Tree water transport dynamics in a changing climate
Worldwide, trees in forests and orchards are threatened by climate change. They must cope with a multitude of stressors, including atmospheric and soil drought. One of the critical global challenges of our current generation is taking action to improve water use in horticulture for which we need an advanced understanding of how trees respond to climate change. A combination of plant sensors and mechanistic plant modelling can be used to assess tree water status and automatically distinguish between atmospheric and soil drought stress. Development of such novel technology shows great potential for irrigation scheduling in horticulture. Thresholds that define the transition from a healthy to an unhealthy tree status might be affected by CO2. Not only the potential of elevated atmospheric CO2 concentration in mitigating adverse effects of drought on leaf and whole-tree functioning is important to consider. Also tree internal, locally respired CO2 might play a crucial role in tree survival under climate-change-driven drought, especially when it is refixed by woody tissue photosynthesis. Such studies help us to revisit predictions of tree water transport dynamics and tree water management under climate change scenarios.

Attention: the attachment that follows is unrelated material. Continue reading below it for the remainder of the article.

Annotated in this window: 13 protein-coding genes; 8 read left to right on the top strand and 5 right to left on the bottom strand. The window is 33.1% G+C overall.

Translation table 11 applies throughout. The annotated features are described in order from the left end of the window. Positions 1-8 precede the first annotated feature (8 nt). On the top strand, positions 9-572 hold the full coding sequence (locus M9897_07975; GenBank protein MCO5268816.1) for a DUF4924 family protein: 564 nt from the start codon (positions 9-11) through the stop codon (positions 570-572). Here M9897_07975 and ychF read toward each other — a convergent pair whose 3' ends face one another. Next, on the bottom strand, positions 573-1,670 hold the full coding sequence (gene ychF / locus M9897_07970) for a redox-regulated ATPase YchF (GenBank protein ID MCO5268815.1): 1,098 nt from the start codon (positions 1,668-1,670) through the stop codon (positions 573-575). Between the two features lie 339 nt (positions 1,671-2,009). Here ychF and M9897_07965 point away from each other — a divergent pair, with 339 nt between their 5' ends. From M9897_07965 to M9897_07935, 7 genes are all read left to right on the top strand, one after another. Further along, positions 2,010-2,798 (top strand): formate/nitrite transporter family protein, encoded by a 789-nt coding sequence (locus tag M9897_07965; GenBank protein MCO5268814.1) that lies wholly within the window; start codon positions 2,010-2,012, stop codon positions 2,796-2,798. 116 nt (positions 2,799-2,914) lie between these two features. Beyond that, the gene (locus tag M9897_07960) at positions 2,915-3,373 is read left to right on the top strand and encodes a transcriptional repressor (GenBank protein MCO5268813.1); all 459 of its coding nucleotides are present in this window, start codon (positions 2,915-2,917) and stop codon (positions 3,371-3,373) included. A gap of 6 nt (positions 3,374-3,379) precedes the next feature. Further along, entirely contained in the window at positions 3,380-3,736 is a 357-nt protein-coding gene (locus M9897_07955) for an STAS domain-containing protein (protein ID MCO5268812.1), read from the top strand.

Steppe, K. (2023). Tree water transport dynamics in a changing climate. Acta Hortic. 1373, 1-4
irrigation, sap flow, dendrometers, turgor-driven growth, water status, plant sensors, mechanistic plant modelling, woody tissue photosynthesis, drought, climate change